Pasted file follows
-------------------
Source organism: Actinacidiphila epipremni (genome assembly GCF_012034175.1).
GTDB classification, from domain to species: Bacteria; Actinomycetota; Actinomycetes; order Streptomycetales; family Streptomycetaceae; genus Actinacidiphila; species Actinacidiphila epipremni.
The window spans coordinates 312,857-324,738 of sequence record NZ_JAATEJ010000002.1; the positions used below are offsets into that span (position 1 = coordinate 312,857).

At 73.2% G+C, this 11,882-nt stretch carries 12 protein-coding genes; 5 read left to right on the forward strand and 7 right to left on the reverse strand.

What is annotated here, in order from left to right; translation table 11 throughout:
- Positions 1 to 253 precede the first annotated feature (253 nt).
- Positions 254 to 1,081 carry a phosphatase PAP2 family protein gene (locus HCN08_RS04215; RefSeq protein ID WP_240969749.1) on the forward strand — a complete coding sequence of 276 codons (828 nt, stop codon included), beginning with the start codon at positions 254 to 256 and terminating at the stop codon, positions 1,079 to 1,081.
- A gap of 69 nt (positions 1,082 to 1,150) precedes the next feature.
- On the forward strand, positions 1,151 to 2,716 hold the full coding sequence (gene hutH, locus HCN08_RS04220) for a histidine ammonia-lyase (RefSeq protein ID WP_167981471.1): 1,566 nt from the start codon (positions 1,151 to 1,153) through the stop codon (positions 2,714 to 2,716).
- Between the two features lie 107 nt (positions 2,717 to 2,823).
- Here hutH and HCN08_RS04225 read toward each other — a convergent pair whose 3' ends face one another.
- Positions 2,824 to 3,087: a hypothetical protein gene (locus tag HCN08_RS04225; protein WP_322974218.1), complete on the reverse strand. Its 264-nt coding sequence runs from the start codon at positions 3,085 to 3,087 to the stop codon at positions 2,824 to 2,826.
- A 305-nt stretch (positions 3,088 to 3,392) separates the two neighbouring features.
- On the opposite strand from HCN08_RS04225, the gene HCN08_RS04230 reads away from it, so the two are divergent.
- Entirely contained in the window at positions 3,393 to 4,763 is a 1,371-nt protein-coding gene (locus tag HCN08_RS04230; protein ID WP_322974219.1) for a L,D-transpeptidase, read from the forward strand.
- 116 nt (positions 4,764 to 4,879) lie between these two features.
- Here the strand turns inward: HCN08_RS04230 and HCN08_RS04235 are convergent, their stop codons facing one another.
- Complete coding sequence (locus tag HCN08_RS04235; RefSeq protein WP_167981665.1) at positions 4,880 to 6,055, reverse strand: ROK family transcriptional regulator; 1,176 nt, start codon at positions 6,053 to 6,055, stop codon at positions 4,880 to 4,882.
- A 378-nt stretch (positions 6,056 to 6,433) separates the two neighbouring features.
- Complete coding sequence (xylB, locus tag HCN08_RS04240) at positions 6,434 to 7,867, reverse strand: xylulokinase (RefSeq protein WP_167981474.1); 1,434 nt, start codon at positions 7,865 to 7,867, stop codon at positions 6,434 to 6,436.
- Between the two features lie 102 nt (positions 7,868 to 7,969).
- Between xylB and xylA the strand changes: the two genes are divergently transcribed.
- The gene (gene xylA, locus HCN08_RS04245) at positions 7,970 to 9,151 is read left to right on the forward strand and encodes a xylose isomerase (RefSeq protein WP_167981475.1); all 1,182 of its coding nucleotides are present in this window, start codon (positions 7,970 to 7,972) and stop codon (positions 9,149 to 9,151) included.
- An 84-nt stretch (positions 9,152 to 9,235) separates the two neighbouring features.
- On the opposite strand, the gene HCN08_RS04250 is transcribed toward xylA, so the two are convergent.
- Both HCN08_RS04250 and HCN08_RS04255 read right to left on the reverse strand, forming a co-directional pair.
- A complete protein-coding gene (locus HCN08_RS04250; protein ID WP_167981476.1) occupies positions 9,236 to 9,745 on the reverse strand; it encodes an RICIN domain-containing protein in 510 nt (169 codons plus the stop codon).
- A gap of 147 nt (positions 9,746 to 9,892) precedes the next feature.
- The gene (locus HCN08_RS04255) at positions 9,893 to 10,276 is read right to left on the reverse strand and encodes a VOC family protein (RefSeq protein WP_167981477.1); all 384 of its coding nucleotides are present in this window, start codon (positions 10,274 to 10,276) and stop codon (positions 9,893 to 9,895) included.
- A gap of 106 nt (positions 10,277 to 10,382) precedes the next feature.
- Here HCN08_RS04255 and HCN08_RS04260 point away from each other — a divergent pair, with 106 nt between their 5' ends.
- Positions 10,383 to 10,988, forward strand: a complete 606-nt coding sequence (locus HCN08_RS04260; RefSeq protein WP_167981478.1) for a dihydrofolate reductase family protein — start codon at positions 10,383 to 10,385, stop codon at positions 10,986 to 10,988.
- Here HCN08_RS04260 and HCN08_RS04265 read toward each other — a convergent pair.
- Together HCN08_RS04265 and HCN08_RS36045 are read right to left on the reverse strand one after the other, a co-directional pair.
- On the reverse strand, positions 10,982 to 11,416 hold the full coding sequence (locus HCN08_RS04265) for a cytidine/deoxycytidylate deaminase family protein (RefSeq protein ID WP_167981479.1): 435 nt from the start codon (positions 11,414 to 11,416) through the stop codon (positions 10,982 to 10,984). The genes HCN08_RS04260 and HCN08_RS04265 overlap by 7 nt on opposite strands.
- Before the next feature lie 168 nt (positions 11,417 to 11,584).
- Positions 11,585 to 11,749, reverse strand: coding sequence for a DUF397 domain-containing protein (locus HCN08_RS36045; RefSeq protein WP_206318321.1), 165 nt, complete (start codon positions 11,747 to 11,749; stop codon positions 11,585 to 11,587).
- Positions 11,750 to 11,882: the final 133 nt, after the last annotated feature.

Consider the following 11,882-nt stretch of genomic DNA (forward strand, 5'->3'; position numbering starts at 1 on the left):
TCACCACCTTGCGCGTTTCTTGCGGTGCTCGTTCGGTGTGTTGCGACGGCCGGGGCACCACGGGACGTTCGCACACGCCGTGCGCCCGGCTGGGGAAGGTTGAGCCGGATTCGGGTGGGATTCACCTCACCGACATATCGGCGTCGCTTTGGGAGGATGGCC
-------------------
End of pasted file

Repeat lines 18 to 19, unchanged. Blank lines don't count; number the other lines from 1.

- Complete coding sequence (locus tag HCN08_RS04235; RefSeq protein WP_167981665.1) at positions 4,880 to 6,055, reverse strand: ROK family transcriptional regulator; 1,176 nt, start codon at positions 6,053 to 6,055, stop codon at positions 4,880 to 4,882.
- A 378-nt stretch (positions 6,056 to 6,433) separates the two neighbouring features.